The Stretch Construction

Like the genius that I am, I managed to forget to take pictures of the stages of the construction phases of the leotard, instead I took all of the photos of the final garment.

All of the seams were sewn on the over locker as this gives the best stretch seams, with the most movement.

The making order begins with stitching the shoulders of the fabric together, pretty self explanatory and not much stretch or pulling needed as the shoulders should be the same length.

If the length of the shoulders is slightly off you can pull and stretch them into the correct length as they go thought the over locker.

Next you get to sew the sleeves flat to the shoulder, rather than having to ease them around an arm hole seam.

As a rule you are not allowed to use pins as they are very difficult to push through stretch fabric, as well as pins will break an over locker.

However to keep everything you can safety pin the fabric together about an inch away from the seam one as each end and one in the middle pinning the middle of the sleeve to the shoulder.

And the finisher shoulder and sleeve head looks something like this.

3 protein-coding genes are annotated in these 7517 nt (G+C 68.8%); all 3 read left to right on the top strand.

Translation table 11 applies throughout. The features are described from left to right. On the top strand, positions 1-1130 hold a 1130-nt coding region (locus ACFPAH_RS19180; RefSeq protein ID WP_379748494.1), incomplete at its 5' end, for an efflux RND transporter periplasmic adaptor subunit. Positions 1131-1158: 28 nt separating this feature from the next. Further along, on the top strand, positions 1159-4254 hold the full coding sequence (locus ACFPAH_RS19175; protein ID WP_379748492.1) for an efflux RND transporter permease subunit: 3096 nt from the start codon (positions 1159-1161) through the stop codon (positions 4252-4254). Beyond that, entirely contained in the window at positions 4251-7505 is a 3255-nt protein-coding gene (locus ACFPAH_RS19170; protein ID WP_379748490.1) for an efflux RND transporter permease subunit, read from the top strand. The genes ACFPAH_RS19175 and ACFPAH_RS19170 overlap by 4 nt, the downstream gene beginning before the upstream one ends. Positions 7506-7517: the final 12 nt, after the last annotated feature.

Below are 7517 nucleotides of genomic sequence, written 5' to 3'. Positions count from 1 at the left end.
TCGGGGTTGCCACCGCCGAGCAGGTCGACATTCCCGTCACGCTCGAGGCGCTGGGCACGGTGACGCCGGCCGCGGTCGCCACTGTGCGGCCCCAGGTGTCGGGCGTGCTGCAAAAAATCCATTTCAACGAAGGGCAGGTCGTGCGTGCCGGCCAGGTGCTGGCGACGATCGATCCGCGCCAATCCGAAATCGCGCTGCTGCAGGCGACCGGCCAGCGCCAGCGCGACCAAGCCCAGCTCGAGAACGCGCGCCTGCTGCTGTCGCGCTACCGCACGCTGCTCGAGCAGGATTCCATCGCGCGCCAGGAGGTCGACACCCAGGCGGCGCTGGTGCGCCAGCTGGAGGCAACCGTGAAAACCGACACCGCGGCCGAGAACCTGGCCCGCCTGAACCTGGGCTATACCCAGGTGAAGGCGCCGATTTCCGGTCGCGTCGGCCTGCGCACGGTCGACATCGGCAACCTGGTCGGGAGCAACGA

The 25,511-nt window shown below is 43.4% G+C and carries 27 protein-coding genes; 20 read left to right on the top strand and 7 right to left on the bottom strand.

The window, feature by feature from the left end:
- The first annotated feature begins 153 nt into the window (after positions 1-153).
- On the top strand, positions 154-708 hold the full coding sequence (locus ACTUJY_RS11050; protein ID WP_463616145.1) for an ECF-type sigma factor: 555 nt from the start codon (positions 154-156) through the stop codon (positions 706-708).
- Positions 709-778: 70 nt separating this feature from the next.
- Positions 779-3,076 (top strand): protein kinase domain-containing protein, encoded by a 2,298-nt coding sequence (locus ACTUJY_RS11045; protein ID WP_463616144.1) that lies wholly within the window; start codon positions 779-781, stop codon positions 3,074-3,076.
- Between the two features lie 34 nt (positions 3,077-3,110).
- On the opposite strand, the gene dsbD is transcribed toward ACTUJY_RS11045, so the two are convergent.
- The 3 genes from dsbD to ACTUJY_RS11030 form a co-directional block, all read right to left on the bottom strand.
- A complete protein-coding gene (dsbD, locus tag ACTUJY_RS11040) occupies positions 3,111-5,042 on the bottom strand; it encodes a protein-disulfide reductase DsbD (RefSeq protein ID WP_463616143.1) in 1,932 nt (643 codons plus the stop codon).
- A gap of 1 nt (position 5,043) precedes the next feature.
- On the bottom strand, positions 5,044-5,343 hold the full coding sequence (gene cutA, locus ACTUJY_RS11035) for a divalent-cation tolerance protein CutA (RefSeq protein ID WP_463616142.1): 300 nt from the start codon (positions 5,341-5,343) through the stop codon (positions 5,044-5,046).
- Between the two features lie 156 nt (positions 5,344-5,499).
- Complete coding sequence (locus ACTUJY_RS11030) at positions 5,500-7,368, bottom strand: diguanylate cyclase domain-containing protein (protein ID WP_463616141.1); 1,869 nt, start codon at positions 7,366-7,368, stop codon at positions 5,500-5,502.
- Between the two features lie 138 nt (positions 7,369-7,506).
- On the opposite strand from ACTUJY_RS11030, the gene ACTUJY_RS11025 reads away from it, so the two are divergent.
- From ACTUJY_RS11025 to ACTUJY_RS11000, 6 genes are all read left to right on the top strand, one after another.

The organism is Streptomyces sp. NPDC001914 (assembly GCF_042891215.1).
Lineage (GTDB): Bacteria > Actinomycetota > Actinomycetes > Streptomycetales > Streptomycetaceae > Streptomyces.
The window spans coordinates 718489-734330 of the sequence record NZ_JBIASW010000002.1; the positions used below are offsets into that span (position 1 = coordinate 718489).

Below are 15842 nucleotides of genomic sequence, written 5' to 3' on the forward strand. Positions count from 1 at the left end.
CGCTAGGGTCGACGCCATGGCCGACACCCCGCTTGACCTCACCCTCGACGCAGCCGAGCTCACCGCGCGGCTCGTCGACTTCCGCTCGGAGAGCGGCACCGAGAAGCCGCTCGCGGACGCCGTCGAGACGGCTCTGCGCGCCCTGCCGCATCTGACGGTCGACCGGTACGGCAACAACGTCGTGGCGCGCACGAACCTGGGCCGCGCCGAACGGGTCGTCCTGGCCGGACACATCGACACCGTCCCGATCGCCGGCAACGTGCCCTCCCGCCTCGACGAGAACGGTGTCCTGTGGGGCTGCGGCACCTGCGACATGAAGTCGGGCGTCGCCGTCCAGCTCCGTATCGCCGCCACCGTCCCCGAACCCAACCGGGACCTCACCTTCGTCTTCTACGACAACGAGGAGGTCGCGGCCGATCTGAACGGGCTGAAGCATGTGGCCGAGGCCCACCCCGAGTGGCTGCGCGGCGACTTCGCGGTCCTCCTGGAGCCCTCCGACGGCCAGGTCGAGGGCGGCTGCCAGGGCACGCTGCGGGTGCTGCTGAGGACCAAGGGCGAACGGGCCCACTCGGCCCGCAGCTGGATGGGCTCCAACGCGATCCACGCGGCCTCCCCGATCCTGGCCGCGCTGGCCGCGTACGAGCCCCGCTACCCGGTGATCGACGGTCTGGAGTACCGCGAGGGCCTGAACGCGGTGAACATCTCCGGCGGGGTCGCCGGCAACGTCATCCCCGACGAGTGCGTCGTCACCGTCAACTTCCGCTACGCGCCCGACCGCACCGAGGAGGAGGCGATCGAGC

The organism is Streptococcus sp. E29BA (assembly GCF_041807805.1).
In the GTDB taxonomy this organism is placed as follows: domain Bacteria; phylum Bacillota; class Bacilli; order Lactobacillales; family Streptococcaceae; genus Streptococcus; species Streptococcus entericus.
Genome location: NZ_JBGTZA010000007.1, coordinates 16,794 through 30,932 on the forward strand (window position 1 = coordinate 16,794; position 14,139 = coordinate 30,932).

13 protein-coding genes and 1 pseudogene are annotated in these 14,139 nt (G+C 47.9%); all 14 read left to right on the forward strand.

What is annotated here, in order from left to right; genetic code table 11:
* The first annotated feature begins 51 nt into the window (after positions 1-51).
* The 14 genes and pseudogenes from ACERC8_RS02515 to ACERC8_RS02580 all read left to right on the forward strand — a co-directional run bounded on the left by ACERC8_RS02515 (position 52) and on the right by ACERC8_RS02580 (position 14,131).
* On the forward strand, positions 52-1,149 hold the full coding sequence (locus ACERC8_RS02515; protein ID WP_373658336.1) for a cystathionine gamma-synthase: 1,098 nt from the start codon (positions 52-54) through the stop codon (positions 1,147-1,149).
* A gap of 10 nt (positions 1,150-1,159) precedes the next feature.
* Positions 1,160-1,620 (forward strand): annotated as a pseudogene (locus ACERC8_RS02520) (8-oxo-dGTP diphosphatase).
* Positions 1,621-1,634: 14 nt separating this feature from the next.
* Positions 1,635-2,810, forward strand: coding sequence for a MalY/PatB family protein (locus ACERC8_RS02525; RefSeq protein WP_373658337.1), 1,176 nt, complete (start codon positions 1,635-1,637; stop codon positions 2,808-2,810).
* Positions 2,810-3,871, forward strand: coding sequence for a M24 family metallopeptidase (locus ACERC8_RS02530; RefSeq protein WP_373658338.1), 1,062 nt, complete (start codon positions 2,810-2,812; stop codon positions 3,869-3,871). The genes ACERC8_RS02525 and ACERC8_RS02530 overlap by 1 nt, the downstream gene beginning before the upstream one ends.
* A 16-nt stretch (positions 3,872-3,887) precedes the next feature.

Finished Shoulder seam and sleeve head

The next step is to bind the neckline, sounds simple, but you have to do some crazy thing where you stretch the binding, but keep the collar flat, then at the end over lap the binding to make the back look like a smooth curve.

The next step is the side seams and like the safety pins on the shoulders, you can safety pin the cuffs,the under arms and the hip.Spacing the safety pins apart allows you to stretch and move the fabric to make sure the seams and lines line up correctly.

It is good to fold the cuff under and zig zag stitch it before you sew the side seams.

Side seams

Then, as you can see the leg holes are biast bound, this is done before the crotch is sewn up, as it helps to sew binding on a flat curve, rather than a more complicated circle curve.

Leg hole binding

Then you sew the crotch together, front over back with two line of zig zag top stitch as this gives the flattest and least bulky finish.

There we go, a finished leotard, and I would say I am very proud for a first attempt and surprised at how much I enjoyed it.


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